However, we can find no statutory basis for compelling the creation of Jencks Act material. The Jencks Act requires the prosecution to produce "written statements" of various types or their equivalent, 18 U.S.C. § 3500(b), (e). The purpose of the Act was to make any existing prior statements made by a government witness equally available to the defense and the prosecution. See United States v. Cruz, 5 Cir., 1973, 478 F.2d 408, 411. Descriptions of interviews with witnesses that are not "substantially verbatim" are not discoverable under the Jencks Act. 18 U.S.C. § 3500(e). See Palermo v. United States, 1959, 360 U.S. 343, 352-353, 79 S.Ct. 1217, 1224-1225, 3 L.Ed.2d 1287. We cannot read into this requirement a further requirement that the government create such discoverable statements in the first instance. Accord, see United States v. Short, 9 Cir., 1974, 493 F.2d 1170, 1173; United States v. Jackson, 9 Cir., 1971, 448 F.2d 963, 971-972. See also United States v. Lieberman, 1 Cir., 1979, 608 F.2d 889, 896-897; United States v. Head, 5 Cir., 1978, 586 F.2d 508, 511-512; United States v. Cruz, supra. Nor can we find a constitutional basis for compelling the creation of such material under Brady. United States v. Sukumolachan, 9 Cir., 1980, 610 F.2d 685, 687. See also Reyes v. United States, 9 Cir., 1969, 417 F.2d 916, 918. The motivation of Agent Fredericks would be irrelevant in such an inquiry. United States v. Agurs, 1976, 427 U.S. 97, 110, 96 S.Ct. 2392, 2400, 49 L.Ed.2d 342; Brady v. Maryland, supra, 373 U.S. at 87, 83 S.Ct. at 1196.


We do not think that the conduct of Agent Fredericks aids the courts in the search for truth or in the conduct of fair trials, and we hope that such conduct does not become the policy of government investigating agencies. However, as much as we disapprove of that conduct, it is not reversible error here.


Even if the failure to produce the photographs and tape at trial was error, such error was harmless to Comstock. None of the employees at Garrett Freight Lines were able to identify Comstock from the photos which were destroyed. Nor does Comstock present any reason for us to think that the material on the tape was exculpatory. Comstock was not prejudiced by the failure to produce these pieces of evidence.


IV. Refusal to Subpoena Medical Expert.


The defense requested an indigent subpoena under F.R.Crim.Pro. 17(b) to require a Dr. Gregory Nail to testify as an expert witness concerning the effect of drug use by May on his perceptions at the time of the drug usage as well as on his memory at the time of trial. The defense offered to prove that Dr. Nail would testify, based upon a hypothetical question rather than on an examination of May, that, in light of May's drug history, his judgment, ability to perceive reality, memory and accuracy of perception would be impaired, unreliable and inaccurate both at the time of the events described and at trial. He would also have testified that the ability of May to recall at the time of trial the events described would be similarly impaired. An adequate foundation was presented showing Dr. Nail's qualifications to testify on these subjects. The district court refused to issue the subpoena because the testimony would not aid the jury in weighing the issues in the case and indicated that even if the witness had been called at the defendant's expense, he would grant the government motion to exclude the testimony.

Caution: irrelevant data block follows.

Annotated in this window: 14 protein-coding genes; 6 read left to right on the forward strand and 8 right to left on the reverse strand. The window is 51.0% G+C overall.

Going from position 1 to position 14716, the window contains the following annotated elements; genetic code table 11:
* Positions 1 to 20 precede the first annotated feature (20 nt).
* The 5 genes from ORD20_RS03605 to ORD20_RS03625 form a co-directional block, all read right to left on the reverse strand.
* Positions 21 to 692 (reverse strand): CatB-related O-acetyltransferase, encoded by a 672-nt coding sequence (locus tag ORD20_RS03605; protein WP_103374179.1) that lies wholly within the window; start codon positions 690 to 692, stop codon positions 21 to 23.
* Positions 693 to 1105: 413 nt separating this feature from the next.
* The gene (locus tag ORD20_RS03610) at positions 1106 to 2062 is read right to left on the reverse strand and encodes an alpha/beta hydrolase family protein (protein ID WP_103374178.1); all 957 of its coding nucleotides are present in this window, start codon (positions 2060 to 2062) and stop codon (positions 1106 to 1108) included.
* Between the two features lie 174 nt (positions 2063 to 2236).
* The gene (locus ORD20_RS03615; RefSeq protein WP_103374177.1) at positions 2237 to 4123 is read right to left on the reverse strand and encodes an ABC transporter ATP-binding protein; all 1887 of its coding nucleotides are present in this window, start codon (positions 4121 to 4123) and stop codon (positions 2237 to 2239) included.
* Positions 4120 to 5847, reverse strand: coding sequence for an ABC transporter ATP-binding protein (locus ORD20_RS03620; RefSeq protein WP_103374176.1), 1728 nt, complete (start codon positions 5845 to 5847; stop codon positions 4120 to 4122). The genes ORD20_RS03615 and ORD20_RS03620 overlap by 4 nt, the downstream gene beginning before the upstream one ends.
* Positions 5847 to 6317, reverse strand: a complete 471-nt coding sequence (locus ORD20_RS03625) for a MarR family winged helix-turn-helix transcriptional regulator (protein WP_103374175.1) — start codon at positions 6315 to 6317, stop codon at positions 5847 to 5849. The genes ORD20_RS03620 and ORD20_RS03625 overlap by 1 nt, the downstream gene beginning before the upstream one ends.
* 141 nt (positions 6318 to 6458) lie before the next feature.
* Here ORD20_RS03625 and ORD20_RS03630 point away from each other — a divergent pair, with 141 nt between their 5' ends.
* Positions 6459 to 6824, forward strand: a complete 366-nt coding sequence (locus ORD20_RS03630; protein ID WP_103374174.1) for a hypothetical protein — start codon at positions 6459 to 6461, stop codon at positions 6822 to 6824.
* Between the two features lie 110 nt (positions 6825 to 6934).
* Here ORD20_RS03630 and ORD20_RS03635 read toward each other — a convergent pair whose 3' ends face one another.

Whether to admit the type of testimony offered here is a decision left to the discretion of the trial judge, and we will not overturn his decision in the absence of an abuse of such discretion. See United States v. Demma, 9 Cir., 1975, 523 F.2d 981, 986-987; United States v. Barnard, 9 Cir., 1973, 490 F.2d 907, 912. Here, May testified at length as to his ability to perceive the events he testified to and his ability to recall those events, all in a manner certain to result in the jury questioning his credibility. The expert witness, on the other hand, would testify only to hypothetical impairment of memory and perception. It was not an abuse of discretion for the trial judge to refuse to subpoena Dr. Nail.


V. Failure to Suppress Radio Transmitter Evidence.


The defense moved to suppress any and all evidence obtained from the DEA's installation of the beeper and surveillance aided by the beeper. The motion was denied. Defendants claim that the installation of the beeper and the subsequent surveillance violated their Fourth Amendment rights to privacy. They claim that it was therefore error for the district judge to refuse to suppress the testimony of Agent Fredericks regarding the location of the can and the testimony of Wakefield to whom the DEA was led by the beeper.


The beeper was attached to the can while the can was in the custody of the DEA. The can was then delivered to the Supply House. No Fourth Amendment right of Comstock was violated when the device was installed. See United States v. Pretzinger, 9 Cir., 1976, 542 F.2d 517, 520. Nor did the continued surveillance by the device violate Comstock's reasonable expectation of privacy. In United States v. Dubrofsky, 9 Cir., 1978, 581 F.2d 208, 211, we said:


The issue before us is whether the mere presence of the beeper, it having been attached without violating the Fourth Amendment, sufficiently resembles a wiretap to require the "antecedent justification" that a warrant would provide. We hold that it does not.


Dubrofsky is controlling here, and thus we need not decide whether the testimony of Wakefield would have been admissible under United States v. Ceccolini, 1978, 435 U.S. 268, 98 S.Ct. 1054, 55 L.Ed.2d 268, even if the beeper installation constituted an illegal search.